Ellie Chivers examines the double-edged sword nature of Covid-19 and its potential effects on the environment and humanity.
Photo by CDC
Coronavirus: The deadly and inescapable ‘C’ word attracting the undivided attention of reporters and the public alike. This week, the World Health Organisation declared Covid-19 a pandemic, triggering governments to take further action worldwide.
The proven deadly disease, particularly for our elderly and those with underlying health problems has shut down schools, universities, and has a tight grip on several countries with many of their core industries affected.
The UK is currently in the midst of the steady increase in cases of the disease, with 798 now recorded, and 10 deaths so far. It is hard to view the virus in any kind of ‘glass half full’ light, but an interesting, and perhaps unprecedented, result of the Coronavirus is that it has caused China’s carbon dioxide emissions to drop a significant 25 per cent with not too dissimilar ripples in Italy.
China and Italy
China is one of the world’s largest industrial powerhouses, but the closing of factories and refineries, as well as a drop of around 13,000 flights in to and out of the country daily, has caused their emissions to plummet.
After Chinese New Year celebrations, it is normal to see a drop in coal consumption across the country as employees enjoy the week-long celebration, but the virus has halted the usual bounce-back.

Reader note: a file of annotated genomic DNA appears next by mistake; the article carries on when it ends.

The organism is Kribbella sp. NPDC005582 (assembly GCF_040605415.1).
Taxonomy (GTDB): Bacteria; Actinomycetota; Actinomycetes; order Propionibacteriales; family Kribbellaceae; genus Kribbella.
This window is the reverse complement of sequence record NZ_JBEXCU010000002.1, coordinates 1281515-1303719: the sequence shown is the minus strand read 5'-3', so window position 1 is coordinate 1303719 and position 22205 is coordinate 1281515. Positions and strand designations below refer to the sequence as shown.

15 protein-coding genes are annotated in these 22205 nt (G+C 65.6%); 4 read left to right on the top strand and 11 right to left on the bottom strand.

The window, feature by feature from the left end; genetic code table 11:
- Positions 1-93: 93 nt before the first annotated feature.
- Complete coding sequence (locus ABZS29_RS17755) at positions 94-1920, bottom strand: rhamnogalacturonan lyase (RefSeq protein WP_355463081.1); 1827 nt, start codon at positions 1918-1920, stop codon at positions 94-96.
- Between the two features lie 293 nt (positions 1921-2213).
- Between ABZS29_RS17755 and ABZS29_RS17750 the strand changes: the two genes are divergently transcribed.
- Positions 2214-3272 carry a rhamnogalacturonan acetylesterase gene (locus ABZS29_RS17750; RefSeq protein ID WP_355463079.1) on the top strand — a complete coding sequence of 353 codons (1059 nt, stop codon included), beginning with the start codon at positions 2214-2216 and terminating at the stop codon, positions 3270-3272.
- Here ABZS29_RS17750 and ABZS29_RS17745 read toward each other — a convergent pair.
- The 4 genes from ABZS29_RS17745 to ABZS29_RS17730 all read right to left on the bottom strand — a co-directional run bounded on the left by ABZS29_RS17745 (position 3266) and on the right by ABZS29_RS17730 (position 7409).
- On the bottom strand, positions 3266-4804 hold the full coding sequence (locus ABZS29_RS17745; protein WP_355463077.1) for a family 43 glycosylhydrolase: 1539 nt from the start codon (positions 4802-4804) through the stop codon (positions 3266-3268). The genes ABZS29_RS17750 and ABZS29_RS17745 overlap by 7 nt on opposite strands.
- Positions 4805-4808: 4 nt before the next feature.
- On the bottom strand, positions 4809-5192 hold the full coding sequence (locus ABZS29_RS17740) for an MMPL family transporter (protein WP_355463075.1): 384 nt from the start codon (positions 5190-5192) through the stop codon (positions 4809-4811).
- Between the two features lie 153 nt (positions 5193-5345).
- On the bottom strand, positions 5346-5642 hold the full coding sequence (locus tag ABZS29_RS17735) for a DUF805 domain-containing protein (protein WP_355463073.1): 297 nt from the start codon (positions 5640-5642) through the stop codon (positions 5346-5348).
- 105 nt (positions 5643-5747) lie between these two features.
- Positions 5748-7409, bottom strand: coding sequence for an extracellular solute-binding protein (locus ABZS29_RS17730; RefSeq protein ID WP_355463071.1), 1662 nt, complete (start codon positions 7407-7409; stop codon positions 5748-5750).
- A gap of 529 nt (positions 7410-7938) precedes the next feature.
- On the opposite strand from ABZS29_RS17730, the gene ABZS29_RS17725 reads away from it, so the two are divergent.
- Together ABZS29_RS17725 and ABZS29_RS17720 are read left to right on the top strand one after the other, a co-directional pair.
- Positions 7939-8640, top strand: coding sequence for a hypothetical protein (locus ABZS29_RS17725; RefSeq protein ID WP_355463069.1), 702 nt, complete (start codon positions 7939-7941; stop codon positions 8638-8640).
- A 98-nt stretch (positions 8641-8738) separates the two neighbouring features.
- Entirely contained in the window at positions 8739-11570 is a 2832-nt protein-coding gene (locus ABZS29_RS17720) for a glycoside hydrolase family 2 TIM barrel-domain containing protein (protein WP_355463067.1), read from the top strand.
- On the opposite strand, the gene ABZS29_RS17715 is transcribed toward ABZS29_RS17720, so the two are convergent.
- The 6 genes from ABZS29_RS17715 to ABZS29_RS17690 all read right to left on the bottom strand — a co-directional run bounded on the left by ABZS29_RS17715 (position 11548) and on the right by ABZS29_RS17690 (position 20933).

While it is unlikely these low emissions will continue after the virus is contained, these findings, first exposed by Lauri Myllyvitra, are something quite colossal.
China’s CO2 output decline to 150 million metric tonnes is equivalent to the amount New York emits in one year.
An article published to Forbes in 2018 revealed that China produced more CO2 emissions than the United States and the EU combined. This fact makes it undeniable that China needs to drastically reduce its emissions in order to truly help remedy the climate crisis, and the impacts of this pandemic might be the wake-up call the country’s government needs.
Additionally, the European Space Agency’s satellite monitoring system has reported that Italy, which is the country within Europe to be so far the most severely affected by the coronavirus with the whole country currently on lockdown, has also had a significant reduction in its air pollution emissions.
Will this really have an impact?
The drop in emissions is huge for China, but has come at an unfortunate cost. As cases of Coronavirus hopefully ease up in the future, it is likely China will ramp up factory production to make up for lost time, so whether the effects of this emission dip will be felt for much longer is difficult to comprehend.
Additionally, it’s predicted that even though reduced air travel and factory production reduces industrial emissions, this could be offset by domestic emissions as more and more people are told to stay home from work or decide to self-isolate.
Environmentally, Covid-19 is helping in the fight against climate change however, from a health perspective, it is and will remain to be real danger for those most vulnerable within society.
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